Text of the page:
Nina is especially proud of ATDP’s socioeconomic and ethnic diversity.  ATDP students come to the program with a range of school and family backgrounds, yet they find common ground in their ATDP classrooms.  As Nina likes to say, she welcomes students to meet at ATDP before they meet in the halls of Congress.  At ATDP, students form relationships based on common passions and interests that supersede socioeconomic and ethnic differences. She takes great delight to the contributions of groups and individuals who helped make these improvements possible and who continue to work for excellence, of which equity is an important part. She recalls with pleasure ATDP’s long—15+ year—association of the SFUSD Department of Integration, including Ms. Bess Ricketts, Dr. Tony Anderson, Ms. Bettye Saunders, and Dr. Ritu Khana and Ms. Jan Link, who continue the good fight. Of course, Frank Worrell’s association with ATDP began at his very arrival at Berkeley as a doctoral student and continues through his responsibilities as director of the School Psychology Program and Faculty Director of ATDP. Penn State professor Beverly J. Vandiver has been extending and implementing ATDP’s goals for going on 15 years as the program’s head counselor and as a researcher. Adena Young’s participation in ATDP began during her years as a student, teaching assistant, instructor, math department chair, post doctoral researcher, and presently as ATDP’s interim director.

Nina Gabelko (second from left) and ATDP program staff in 1997

For everyone associated with ATDP, it’s all about the passion of learning.

Nina’s passion for diversity extends to the range of learning experiences present in ATDP classes.  At the Elementary Division, Nina describes the Kindergarteners and First Graders as children who take on the roles of scientists and often fall in love with learning.  They discover that there is wonder in learning and that there are endless questions to ask.  At the Secondary Division, students in enrichment classes encounter unique opportunities to get a flavor for topics and learning experiences that they cannot get anywhere else.  Through these enrichment courses, such as Anthropology and Sociology, students learn that there is a purpose to learning, and that their thinking and knowledge can be relevant to their lives.  In accelerated courses such as Advanced Placement Biology, ATDP students and instructors create a collaborative learning community in which they all work together to solve big problem and master huge chunks of knowledge.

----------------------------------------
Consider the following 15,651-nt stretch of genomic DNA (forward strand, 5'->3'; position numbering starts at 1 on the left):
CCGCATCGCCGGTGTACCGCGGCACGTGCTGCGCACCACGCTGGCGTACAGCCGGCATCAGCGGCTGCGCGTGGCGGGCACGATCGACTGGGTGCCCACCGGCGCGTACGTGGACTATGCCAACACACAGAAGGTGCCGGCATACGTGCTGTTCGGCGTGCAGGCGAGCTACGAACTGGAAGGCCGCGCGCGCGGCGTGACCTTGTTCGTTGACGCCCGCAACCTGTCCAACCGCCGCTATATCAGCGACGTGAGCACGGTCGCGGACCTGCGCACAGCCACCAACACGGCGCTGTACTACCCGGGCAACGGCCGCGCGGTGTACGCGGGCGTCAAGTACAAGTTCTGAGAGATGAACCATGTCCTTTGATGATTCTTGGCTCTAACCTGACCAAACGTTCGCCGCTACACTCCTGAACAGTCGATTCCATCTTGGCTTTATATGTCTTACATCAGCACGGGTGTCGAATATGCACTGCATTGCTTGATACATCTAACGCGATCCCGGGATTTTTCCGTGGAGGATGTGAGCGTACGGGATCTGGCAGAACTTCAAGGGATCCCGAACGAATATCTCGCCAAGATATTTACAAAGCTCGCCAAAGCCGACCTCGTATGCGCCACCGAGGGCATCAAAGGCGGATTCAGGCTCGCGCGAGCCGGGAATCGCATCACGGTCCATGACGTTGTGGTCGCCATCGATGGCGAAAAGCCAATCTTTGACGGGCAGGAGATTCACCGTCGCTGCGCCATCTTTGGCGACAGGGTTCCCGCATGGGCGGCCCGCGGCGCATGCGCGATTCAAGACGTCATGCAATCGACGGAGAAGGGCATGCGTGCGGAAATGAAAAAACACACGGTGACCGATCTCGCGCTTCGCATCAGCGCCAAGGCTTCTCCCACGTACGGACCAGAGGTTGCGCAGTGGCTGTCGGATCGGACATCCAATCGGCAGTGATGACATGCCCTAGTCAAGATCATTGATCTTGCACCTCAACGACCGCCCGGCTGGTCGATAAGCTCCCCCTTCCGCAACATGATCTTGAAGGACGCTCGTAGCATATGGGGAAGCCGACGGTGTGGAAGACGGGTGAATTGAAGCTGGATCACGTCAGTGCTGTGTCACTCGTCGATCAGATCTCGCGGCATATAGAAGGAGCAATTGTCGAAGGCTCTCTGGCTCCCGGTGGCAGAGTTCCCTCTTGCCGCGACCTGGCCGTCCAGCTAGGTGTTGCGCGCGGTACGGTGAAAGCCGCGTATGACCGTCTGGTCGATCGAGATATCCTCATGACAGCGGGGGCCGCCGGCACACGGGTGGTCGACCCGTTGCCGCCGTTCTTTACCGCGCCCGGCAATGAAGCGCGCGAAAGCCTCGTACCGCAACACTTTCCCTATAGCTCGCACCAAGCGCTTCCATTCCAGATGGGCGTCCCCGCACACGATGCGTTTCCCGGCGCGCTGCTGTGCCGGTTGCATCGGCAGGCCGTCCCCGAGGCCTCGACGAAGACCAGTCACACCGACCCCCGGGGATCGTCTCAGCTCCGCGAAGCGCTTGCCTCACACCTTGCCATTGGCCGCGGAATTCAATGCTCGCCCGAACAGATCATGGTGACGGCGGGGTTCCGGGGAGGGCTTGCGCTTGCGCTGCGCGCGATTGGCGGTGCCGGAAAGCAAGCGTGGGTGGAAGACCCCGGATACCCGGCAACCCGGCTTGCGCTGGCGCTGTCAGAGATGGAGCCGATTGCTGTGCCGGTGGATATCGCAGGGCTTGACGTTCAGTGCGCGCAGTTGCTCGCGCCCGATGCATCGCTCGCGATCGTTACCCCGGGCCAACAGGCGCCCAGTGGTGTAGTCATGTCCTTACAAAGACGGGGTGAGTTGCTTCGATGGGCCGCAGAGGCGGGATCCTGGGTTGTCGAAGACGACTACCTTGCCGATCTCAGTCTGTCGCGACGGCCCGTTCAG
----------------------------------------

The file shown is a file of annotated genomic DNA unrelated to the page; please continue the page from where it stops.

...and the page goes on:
Nina Gabelko (left) and Adena Young (right) celebrate at the end of summer 2011.

Finally, Nina has been essential in creating a community of learning between students, teachers, families, graduate students and researchers.  At ATDP, people come together to connect around their passions for history, mathematics, science, writing, and languages, and everyone is supported in their learning experiences.  Students receive ample academic support through rich conversations with their peers and instructors, as well as through study labs and tutoring opportunities.  Teachers receive professional and social support during pre-service trainings, professional development meetings, and consultation.  Parents participate in workshops and consultation to learn about how their children learn.  Researchers share their knowledge and expertise on learning and talent development with ATDP teachers and families.  As a result, ATDP has become a community for anyone who wants to share their knowledge and learn from others.

Messages from Nina

Now that she’s days into her retirement, Nina  gives us four important messages.  First, education is a passionate pursuit.  It is important for students to study things that they care about and to be passionate learners.  Second, learning is purposeful.  At ATDP, students and teachers make their classes relevant to themselves and the world around them, and they understand that learning is important and meaningful.  Third, ATDP is a place to make friends.  Students at ATDP meet others with similar interests, and in making connections to those who are like themselves, they feel “at home.”  Finally, learning is fun.  As Nina says, everyone should leave ATDP smiling, if not giggling.

Thank you, Nina, for your passion, knowledge, questions, and commitment to the field of education and more importantly to the wonderful community that ATDP has become.